New Zealand Only Thinks It’s Leading a Bitcoin Revolution
This isn’t the first time a nation has sought to utilize cryptocurrency to pay out its workforce. One of the first was Venezuela, which has been subjected to severe poverty over the years given inflation and the financial death of its national currency the bolivar. At press time, store shelves are practically bare, and many residents have sought to attacking zoo animals to put meat on their tables.
Given the country’s financial problems, President Nicolas Maduro has sought to implement a new system in which workers are paid in Petro funds, rather than the bolivar. The Petro is the new national cryptocurrency implemented by Venezuela. Making its official debut in early 2018, reports emerged (likely false) that suggested billions of Petro units were sold through its initial coin offering (ICO).
For the most part, however, the Petro has remained purely speculative given all the shady details surrounding its properties and creation. For one thing, the coin is allegedly backed by the country’s many oil reserves, though analysts say this is untrue and even point out that there’s no mention of oil reserves in the currency’s whitepaper.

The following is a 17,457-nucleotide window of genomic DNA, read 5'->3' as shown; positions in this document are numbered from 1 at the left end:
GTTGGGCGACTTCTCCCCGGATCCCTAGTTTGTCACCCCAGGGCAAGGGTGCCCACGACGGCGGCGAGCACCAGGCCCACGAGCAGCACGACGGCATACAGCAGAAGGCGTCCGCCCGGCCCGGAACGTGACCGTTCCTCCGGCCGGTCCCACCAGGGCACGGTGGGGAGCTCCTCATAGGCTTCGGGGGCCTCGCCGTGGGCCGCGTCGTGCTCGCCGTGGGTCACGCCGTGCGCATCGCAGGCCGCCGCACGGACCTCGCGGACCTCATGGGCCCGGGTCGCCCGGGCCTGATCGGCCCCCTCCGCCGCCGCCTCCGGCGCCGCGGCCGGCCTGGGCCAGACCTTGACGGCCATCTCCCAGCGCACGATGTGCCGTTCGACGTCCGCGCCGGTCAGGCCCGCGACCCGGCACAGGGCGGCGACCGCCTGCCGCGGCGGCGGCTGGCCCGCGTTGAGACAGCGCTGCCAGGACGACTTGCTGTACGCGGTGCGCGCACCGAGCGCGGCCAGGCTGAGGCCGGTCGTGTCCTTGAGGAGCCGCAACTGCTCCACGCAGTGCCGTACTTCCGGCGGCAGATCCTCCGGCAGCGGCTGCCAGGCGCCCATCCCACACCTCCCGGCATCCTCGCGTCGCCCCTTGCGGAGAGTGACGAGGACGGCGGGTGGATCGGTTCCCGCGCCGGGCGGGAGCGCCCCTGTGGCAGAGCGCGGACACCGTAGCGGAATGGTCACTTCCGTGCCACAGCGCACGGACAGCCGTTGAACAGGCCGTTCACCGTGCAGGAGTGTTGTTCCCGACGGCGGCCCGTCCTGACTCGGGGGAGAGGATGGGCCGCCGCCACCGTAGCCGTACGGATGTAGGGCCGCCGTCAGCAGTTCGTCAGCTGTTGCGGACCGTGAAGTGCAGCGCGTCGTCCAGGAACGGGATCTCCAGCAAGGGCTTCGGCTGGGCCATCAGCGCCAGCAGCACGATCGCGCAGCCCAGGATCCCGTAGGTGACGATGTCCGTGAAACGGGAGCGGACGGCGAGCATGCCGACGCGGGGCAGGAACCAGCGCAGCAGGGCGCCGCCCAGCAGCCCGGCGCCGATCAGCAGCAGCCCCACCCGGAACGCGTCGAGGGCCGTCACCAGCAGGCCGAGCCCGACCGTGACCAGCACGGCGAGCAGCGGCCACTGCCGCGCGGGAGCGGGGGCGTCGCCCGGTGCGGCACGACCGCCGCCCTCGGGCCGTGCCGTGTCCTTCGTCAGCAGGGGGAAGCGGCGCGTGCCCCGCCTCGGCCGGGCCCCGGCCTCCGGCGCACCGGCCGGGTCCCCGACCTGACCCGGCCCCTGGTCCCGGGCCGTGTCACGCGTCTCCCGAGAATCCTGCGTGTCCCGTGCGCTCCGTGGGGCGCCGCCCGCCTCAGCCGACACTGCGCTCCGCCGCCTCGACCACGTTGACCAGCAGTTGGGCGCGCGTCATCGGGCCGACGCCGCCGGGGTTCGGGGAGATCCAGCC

The controversy surrounding the Petro has become so severe that U.S. President Donald Trump has instilled a ban on all future Petro trading.
This time, things are a little different. New Zealand is implementing the same paycheck system only with bitcoin instead of Petro funds. Bitcoin is far more mainstream and well-known that the Venezuelan currency, but that doesn’t mean issues won’t arise.
For one thing, bitcoin is not a stable currency, meaning it’s not tied to fiat. Thus, New Zealand is making it mandatory that all persons who receive their paychecks in bitcoin must convert the funds immediately into fiat through a government exchange platform. Thus, a person does not have the option of letting his or her paycheck “grow” or subjecting it speculative purposes.
In addition, only workers making more than a set amount have this option available to them, and they must be salaried employees working under legitimate company contracts. That means all independent contractors, freelancers or gig-seekers cannot take advantage of the bitcoin payout system.
How Successful Will This Be?
For the most part, this system seems to be in an experimental stage. It will go into effect on September 1 of this year and remain in effect for roughly three years. Depending on the success of the system, it could continue or ultimately cease without notice.
Either way, one thing’s for certain: bitcoin and crypto have become mainstream enough that global markets are at least willing to try new processes like these, rather than dismiss digital assets altogether.
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